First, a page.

The name comes from the fact that Knoxville was once the capitol of Tennessee (and today is Statehood Day!) and Leigh Burch, a member of the group developing this site (which also includes Buzz Goss and Daniel Smith), said they wanted to acknowledge in the naming. The spot is near the top of the hill in what is currently a parking lot across from Immaculate Conception Catholic Church on Vine Avenue.
The story starts with the lot at the bottom of the hill in the parking lot bounded by Summit Hill, Gay, and Vine, and adjacent to the Crowne Plaza. Twenty-two years ago, Leigh secured the lot for fifty years to serve as parking for the then newly developed Sterchi Loft apartments (they are now condos). Leigh explained that the only way to get financing for a project like that at the time, it had to include parking.
As downtown development grew and property became more in demand, parking seemed less logical for the spot. While he was not compelled to let the lease go, he felt the parcel near the top of the hill could serve his needs and he negotiated a property swap with the city. He gave up the lease on the lower lot in exchange for being able to purchase the upper lot, both of which were managed by KCDC.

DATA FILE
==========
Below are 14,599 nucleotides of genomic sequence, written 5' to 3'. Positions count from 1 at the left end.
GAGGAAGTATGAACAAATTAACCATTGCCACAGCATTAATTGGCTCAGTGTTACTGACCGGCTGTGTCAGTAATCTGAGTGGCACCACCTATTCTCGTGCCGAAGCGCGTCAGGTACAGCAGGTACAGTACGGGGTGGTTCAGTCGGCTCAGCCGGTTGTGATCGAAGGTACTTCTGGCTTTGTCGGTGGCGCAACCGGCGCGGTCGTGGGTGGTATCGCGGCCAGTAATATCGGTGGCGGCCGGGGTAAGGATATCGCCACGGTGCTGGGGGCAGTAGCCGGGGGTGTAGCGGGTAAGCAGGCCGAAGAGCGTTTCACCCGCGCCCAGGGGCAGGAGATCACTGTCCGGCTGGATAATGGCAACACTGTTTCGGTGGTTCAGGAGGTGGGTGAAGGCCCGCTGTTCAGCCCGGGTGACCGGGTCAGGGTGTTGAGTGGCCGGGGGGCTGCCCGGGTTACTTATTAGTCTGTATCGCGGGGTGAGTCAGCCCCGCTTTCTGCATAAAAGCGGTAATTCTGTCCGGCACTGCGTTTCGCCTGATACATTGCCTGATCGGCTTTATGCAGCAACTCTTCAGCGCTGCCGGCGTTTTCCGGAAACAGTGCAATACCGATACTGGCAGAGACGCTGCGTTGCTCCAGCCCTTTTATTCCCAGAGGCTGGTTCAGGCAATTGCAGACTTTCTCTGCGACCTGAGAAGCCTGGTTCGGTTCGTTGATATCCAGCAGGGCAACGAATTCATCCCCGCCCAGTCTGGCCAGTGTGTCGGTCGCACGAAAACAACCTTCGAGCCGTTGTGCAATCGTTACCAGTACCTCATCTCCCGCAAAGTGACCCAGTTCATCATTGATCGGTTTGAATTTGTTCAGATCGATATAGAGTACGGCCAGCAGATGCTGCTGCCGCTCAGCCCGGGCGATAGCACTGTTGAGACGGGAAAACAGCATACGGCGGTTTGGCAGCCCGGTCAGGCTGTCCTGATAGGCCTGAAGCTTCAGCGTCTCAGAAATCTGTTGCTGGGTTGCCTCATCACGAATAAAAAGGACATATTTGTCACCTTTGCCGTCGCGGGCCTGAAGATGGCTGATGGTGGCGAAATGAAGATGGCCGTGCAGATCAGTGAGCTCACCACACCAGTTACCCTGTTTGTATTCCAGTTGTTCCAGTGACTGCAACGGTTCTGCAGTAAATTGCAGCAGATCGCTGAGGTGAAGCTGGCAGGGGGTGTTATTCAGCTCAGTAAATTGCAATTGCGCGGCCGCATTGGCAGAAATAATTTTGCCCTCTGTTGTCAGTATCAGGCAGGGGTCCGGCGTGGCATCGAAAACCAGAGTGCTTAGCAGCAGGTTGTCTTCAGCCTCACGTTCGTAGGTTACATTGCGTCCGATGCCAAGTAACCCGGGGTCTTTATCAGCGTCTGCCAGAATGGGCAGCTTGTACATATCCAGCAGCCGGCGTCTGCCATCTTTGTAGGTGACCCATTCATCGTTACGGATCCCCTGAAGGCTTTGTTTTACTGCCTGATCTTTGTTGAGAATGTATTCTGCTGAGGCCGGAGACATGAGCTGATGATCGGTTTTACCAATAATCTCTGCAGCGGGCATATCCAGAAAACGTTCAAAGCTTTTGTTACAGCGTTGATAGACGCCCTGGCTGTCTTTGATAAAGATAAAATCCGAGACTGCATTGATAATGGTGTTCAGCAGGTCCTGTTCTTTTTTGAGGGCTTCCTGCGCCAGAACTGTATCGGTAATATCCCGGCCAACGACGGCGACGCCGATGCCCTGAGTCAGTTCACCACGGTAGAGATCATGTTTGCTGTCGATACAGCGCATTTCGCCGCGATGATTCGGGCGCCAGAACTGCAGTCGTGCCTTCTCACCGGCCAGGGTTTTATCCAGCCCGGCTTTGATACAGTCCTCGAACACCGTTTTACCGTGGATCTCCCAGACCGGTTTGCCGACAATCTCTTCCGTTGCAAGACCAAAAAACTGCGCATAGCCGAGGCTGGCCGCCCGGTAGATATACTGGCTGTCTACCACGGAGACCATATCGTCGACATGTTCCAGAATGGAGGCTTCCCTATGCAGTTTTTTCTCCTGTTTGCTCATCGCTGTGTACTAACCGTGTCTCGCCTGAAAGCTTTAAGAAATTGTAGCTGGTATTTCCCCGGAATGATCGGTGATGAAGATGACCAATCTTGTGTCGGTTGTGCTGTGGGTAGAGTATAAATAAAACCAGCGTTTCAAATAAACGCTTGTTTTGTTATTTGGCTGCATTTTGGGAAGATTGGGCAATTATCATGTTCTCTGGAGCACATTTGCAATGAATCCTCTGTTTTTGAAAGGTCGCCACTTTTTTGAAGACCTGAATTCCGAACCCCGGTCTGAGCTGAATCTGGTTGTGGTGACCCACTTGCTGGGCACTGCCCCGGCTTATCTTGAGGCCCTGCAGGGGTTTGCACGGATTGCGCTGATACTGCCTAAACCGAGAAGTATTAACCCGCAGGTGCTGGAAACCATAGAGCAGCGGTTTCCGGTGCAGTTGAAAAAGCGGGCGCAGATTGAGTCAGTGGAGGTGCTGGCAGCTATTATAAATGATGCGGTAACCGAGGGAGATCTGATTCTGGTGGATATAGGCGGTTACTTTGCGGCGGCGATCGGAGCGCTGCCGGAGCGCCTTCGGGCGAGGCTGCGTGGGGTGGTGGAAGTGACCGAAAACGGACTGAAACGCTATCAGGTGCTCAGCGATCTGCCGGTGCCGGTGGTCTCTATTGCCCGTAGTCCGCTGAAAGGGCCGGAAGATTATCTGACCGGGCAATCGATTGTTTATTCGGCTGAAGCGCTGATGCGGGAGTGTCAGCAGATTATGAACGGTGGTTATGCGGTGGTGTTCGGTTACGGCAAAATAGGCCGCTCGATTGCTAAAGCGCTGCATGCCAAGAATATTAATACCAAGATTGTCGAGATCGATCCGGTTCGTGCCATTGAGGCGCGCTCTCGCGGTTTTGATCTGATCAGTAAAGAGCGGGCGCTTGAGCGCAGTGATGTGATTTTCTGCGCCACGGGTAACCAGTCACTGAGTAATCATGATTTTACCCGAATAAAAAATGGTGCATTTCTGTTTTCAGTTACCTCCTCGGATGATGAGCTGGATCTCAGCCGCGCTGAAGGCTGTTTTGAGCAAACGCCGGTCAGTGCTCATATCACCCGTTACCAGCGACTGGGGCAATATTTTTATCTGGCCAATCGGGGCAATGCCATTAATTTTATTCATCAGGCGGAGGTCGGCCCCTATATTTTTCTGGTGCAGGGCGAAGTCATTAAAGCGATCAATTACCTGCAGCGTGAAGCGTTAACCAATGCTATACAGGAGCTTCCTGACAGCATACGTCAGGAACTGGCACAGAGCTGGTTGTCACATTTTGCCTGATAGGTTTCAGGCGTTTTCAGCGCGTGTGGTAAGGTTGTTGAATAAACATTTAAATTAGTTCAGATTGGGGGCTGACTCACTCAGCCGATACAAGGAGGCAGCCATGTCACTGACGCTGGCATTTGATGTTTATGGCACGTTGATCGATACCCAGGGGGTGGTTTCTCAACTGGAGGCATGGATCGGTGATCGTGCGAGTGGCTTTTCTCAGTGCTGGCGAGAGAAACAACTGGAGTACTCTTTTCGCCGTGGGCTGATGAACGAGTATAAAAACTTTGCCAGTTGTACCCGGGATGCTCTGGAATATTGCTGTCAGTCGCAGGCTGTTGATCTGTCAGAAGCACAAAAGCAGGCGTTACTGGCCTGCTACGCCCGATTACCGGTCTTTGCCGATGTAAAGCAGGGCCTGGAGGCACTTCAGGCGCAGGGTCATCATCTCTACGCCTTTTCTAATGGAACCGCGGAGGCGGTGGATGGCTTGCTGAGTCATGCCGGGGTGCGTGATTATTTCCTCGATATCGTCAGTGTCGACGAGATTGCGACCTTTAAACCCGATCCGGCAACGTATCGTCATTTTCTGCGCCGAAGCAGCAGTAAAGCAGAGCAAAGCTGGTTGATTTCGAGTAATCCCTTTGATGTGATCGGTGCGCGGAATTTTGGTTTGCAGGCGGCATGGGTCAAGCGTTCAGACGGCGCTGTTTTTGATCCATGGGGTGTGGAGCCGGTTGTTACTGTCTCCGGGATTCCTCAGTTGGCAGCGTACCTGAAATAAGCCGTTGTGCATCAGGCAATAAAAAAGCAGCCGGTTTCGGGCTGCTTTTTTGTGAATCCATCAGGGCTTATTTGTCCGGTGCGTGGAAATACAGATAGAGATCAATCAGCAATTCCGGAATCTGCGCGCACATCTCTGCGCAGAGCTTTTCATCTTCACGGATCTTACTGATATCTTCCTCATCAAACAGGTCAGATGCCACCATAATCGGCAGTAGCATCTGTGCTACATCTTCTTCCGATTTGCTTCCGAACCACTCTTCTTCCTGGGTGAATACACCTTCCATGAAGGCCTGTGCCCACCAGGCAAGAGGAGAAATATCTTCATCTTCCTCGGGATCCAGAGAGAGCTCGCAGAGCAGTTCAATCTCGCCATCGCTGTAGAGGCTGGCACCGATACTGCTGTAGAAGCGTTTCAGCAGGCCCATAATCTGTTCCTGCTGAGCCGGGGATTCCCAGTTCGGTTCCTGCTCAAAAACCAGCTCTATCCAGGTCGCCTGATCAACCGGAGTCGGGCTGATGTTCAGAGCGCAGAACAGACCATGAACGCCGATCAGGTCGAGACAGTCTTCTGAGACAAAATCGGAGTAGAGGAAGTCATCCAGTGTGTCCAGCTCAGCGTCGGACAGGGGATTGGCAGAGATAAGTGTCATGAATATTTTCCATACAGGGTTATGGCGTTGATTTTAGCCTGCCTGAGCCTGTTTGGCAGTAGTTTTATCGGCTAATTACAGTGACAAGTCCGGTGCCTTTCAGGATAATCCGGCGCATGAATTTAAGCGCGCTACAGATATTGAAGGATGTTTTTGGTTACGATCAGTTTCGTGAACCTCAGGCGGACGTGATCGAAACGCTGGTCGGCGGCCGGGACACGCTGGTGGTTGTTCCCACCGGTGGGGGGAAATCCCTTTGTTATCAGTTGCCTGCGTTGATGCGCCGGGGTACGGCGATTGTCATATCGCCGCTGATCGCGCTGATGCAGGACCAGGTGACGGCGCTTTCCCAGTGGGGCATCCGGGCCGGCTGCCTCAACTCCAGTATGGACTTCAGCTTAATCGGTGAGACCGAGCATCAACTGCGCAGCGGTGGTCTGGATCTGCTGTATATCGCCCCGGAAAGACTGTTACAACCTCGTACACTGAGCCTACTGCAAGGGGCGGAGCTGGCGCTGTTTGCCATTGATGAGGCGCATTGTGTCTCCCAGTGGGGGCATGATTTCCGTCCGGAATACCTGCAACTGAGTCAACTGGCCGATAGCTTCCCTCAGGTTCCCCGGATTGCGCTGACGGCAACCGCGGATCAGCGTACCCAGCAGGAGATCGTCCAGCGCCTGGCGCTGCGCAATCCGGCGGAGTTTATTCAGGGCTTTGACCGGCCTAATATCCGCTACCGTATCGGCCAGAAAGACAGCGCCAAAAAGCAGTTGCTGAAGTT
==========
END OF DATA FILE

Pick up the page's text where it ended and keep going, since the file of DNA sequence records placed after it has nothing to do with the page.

He said in some respects the hillside seemed easier to develop. He said the slope itself does present challenges and, as an example, he said they’ve recently learned they will likely have to use a caisson supported foundation, adding a half million dollars or more to the project. That said, the shape of the parcel is “longer, a rectangle, and is more usable.” The construction will also take place on a quieter street with less traffic, which will make it somewhat easier.
“I always try to stick to what I’m good at,” Burch said, “and multi-family (development) is probably at the top of the list. I don’t really want to go to other markets. It’s hard enough when you are present. The idea that I could walk to another development from my office (Terminus Real Estate)” was appealing. “I don’t have the luxury of buying properties to sit on.”
The parking on the hill, currently available to Sterchi owners, will be partially subsumed by a structured parking garage at the base of the building. He points out that the one hundred units have never had one hundred spaces. It will involve displacement of those parkers for the year-and-a-half of construction. He points out that, when completed, it will be more secure. The garage will have 175 spaces, while there will be about 130 units in the new construction. He feels there will be residents who do not own cars. He said he sees Gay Street being limited to pedestrians eventually.
There will be two floors of parking and the first floor of the parking garage will be exposed on the east end, but underground as the hill slopes upward toward the west. He said the project has demanded several changes, such as commodity prices shooting up. He said when the design is finalized, he could see the closing on a loan and the beginning of construction coming rapidly. The work is being completed by United Design Architects and construction will be handled by Merrit Construction.